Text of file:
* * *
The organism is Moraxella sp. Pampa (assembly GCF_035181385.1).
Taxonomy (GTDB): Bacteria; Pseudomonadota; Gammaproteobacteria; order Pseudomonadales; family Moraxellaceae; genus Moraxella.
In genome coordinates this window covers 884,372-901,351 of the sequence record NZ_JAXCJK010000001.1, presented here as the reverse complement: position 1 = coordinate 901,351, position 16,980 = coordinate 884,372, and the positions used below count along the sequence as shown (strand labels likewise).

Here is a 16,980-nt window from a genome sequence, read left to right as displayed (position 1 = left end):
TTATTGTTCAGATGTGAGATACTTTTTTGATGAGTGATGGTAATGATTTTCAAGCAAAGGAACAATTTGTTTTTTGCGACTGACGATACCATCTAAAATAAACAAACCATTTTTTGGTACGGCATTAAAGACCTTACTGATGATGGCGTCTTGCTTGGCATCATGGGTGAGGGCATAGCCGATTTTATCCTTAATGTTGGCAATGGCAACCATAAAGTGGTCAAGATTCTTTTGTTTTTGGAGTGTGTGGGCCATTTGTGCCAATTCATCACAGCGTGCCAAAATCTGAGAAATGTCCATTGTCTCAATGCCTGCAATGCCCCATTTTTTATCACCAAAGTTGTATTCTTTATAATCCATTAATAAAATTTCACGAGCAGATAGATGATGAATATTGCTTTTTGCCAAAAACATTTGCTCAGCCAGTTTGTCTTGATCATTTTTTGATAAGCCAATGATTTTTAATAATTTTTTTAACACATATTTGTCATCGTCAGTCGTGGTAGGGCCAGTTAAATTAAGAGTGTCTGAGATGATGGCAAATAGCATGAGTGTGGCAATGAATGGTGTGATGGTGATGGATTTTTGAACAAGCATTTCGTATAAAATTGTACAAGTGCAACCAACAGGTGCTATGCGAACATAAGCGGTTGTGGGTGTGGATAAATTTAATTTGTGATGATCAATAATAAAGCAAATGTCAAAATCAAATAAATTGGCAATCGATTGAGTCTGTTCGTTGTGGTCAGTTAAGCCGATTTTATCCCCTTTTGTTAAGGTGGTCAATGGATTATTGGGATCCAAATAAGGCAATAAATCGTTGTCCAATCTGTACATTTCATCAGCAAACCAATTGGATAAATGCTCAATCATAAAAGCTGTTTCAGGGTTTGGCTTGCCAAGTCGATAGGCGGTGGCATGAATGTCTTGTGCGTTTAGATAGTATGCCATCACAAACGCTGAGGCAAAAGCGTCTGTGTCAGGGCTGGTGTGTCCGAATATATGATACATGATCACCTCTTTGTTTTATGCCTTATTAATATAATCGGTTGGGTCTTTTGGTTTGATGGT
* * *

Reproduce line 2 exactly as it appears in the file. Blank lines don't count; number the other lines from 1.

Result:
Taxonomy (GTDB): Bacteria; Pseudomonadota; Gammaproteobacteria; order Pseudomonadales; family Moraxellaceae; genus Moraxella.